Spurs Take—and Give Thunder—a Night Off
Under the cover of Elite Eight frenzy in the NCAA tournament, Gregg Popovich decided to trot out the San Antonio Spurs' B-team for a 111-92 beatdown at the hands of the Oklahoma City Thunder.
Kawhi Leonard rested a right quad contusion while LaMarcus Aldridge, Tony Parker, Tim Duncan and Manu Ginobili just plain rested. In their stead, Kyle Anderson, Boris Diaw, Patty Mills and Boban Marjanovic combined for 40 points while Danny Green, the lone member of Pop's top five who started on Saturday, finished with two points on 1-of-6 shooting (0-of-4 from three).
That crew kept things close in the first half, during which Anderson and Jonathon Simmons (17 points) joined forces for an un-Spurs-like alley-oop on the break.
Come the third quarter, the Thunder blew the game open with a 35-19 edge. Kevin Durant and Russell Westbrook scored 60 points between them—none on a wild and wacky toss-in by Westbrook—with Serge Ibaka (15 points, eight rebounds, four blocks) and Enes Kanter (20 points, 10 rebounds) offering OKC's only double-digit support.
The win moved OKC one step closer to claiming the season series from San Antonio.
Not that their head-to-head record will matter. At 61-12, the Spurs sit 10 games ahead of the Thunder in the standings with nine to play.
All the more reason, then, for Pop to give his top guns another night to relax.
Jazz Tighten Screws in 'Sota
Wins are wins for the Utah Jazz, even if they come ugly.
Or, rather, especially if they come ugly.
The Jazz limited the Minnesota Timberwolves to 10 points in the first quarter and led by as many as 16 in the fourth on the way to a 93-84 win in the Twin Cities. Minnesota managed to hit just 38.1 percent of its shot attempts against Utah, with the frontcourt of Rudy Gobert (five points, 11 rebounds), Derrick Favors (19 points, five rebounds) and Gordon Hayward (18 points, five rebounds, five assists) accounting for all eight of the team’s blocks.
Not that the Jazz were a picture of efficiency themselves—not early, anyway. They combined with the Wolves to shoot 35.4 percent during a first half that, per the Associated Press’ Jon Krawczynski, was the most anemic the league has seen this season.
Jazz 35, Wolves 34 at half. 1st time in NBA this season that neither team has scored more than 35 in the 1st half— Jon Krawczynski (@APkrawczynski) March 27, 2016
Utah, though, needn’t argue with the results. The win moved the Jazz ahead of the Dallas Mavericks and into a dead heat with the Houston Rockets for eighth place in the Western Conference.
Sixers Test Blazers in Rip City
Usually, the Portland Trail Blazers are the ones taking teams by surprise at the Moda Center. On Saturday, the Philadelphia 76ers nearly flipped the script, albeit in a 108-105 defeat.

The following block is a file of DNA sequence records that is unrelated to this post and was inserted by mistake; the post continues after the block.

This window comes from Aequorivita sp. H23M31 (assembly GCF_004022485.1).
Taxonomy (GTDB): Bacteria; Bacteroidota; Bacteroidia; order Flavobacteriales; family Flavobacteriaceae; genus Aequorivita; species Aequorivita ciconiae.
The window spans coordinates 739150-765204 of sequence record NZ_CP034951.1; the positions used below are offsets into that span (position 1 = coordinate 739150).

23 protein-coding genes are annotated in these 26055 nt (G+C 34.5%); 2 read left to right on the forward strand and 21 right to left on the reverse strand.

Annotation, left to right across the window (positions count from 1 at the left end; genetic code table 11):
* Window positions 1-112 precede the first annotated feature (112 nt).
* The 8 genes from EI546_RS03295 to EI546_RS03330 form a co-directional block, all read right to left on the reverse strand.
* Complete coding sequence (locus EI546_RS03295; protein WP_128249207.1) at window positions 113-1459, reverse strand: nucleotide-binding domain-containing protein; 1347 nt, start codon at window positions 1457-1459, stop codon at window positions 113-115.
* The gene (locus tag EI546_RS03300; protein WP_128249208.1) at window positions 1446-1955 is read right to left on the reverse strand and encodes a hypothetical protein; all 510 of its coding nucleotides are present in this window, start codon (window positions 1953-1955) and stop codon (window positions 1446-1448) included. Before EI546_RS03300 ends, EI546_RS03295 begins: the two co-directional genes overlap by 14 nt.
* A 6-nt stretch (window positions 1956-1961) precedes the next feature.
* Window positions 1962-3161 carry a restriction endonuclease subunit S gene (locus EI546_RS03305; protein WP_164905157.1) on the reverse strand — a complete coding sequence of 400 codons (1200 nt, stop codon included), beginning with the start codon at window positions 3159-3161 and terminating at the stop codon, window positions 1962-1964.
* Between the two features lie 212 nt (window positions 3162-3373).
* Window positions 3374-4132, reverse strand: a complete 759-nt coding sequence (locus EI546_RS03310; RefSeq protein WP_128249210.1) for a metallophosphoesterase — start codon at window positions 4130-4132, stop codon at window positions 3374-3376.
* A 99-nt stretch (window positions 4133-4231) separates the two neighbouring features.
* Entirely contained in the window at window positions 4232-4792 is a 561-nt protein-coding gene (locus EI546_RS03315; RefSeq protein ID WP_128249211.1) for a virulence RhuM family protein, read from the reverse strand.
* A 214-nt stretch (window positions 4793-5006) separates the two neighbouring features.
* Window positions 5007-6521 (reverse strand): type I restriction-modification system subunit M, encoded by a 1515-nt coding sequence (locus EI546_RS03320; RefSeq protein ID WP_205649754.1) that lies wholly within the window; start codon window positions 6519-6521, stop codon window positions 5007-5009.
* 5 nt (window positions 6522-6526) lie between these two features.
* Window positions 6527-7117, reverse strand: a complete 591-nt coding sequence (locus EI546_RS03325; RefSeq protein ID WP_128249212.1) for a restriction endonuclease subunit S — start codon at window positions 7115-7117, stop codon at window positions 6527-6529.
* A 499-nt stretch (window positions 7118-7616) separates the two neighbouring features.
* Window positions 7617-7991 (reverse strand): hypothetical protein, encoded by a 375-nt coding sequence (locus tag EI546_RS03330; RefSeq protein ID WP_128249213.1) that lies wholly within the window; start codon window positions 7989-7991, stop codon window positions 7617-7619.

The NBA’s worst team trailed by as many as 16 points before riding a 24-8 fourth-quarter spurt to tie the score at 100. A deep three by Damian Lillard (16 points, five rebounds, seven assists) and a pair of free throws from Maurice Harkless (16 points, eight rebounds) held the Sixers at bay before Ish Smith (17 points, 14 rebounds, nine assists) evened things again, at 105-105, with a step-back jumper.
The Sixers forced Lillard to give the ball up on the next possession but couldn’t stop C.J. McCollum (25 points, five assists, five steals) from winding his way through traffic for a hoop with harm.
After two missed foul shots from Jerami Grant (13 points, seven rebounds, three assists), the Blazers ran out the clock to secure their 38th win and maintain a game-and-a-half edge over the Rockets and Jazz in the Western Conference standings.
Nets Play Spoiler Again
BREAK UP THE BROOKLYN NETS!
Two nights after taking down the Cleveland Cavaliers by way of a dominant fourth quarter, the Nets pulled the same trick on the Indiana Pacers, 120-110.
Brooklyn rode a game-ending 31-11 run to erase a double-digit deficit and secure a safe advantage of its own. Brook Lopez scored 13 of his team-high 23 points during that spurt and assisted on a dagger three by Bojan Bogdanovic (18 points). Sergey Karasev, who recently told Russian media in an interview with RT (h/t SB Nation's Nets Daily) he wants to stay in the NBA, strengthened his case with 17 points, seven rebounds and four assists in just his third start of the season.
"We played like a team today," Karasev said, per the Nets. "Everybody helped each other."
Despite giving up a game-high 27 points to Paul George and allowing the Pacers to shoot 45.8 percent (11-of-24) from beyond the arc, the Nets came away with back-to-back wins for just the fourth time this season.
For all its internal turmoil and roster turnover, Brooklyn has been building toward victories like these for a good chunk of the season. Since bringing in shooting coach David Nurse at the start of February, the Nets have shot a league-best 41 percent from three-point range.
There's no getting around Brooklyn's lack of first-round draft picks in the coming years. To their credit, though, the Nets aren't waiting around until 2019 to improve their prospects internally.
Indy, meanwhile, will have to up its own ante to avoid a second straight spring without playoff basketball in the Hoosier State.
Bottom Falls Out for Bulls
In a season marked by turmoil, the Chicago Bulls may have finally hit bedrock.
The stakes of a tight Eastern Conference playoff race apparently weren't high enough to keep the Bulls from laying an egg against the Orlando Magic, 111-89. Fred Hoiberg's squad shot just 40.9 percent while letting Orlando convert 53.9 percent of its field goals.
For ESPN.com's Nick Friedell, this Chicago performance, in which Taj Gibson (16 points on 8-of-9 shooting) was the only noteworthy contributor, was the "worst loss of the year for [the] Bulls to date":
This team is devoid of a leader that the players and coaches rally behind.— Nick Friedell (@NickFriedell) March 27, 2016
Noah used to be. Gibson is trying to be. Butler wants to be. Hoiberg probably should be. But there isn't a player or coach who can do it.— Nick Friedell (@NickFriedell) March 27, 2016
That said, it's still too early to hammer any nails into Chicago's coffin. It sits two games back of eighth place in the East, with matchups against the Pacers and Detroit Pistons on deck. And given how Indy and Detroit fell flat Saturday, the Bulls may have the talent and leeway to back into the postseason, even with seven games against potential playoff teams among their remaining 10.
Then again, with the team facing a murky future, the Bulls may be better off sliding into the lottery and hoping another building block falls into their lap on draft day.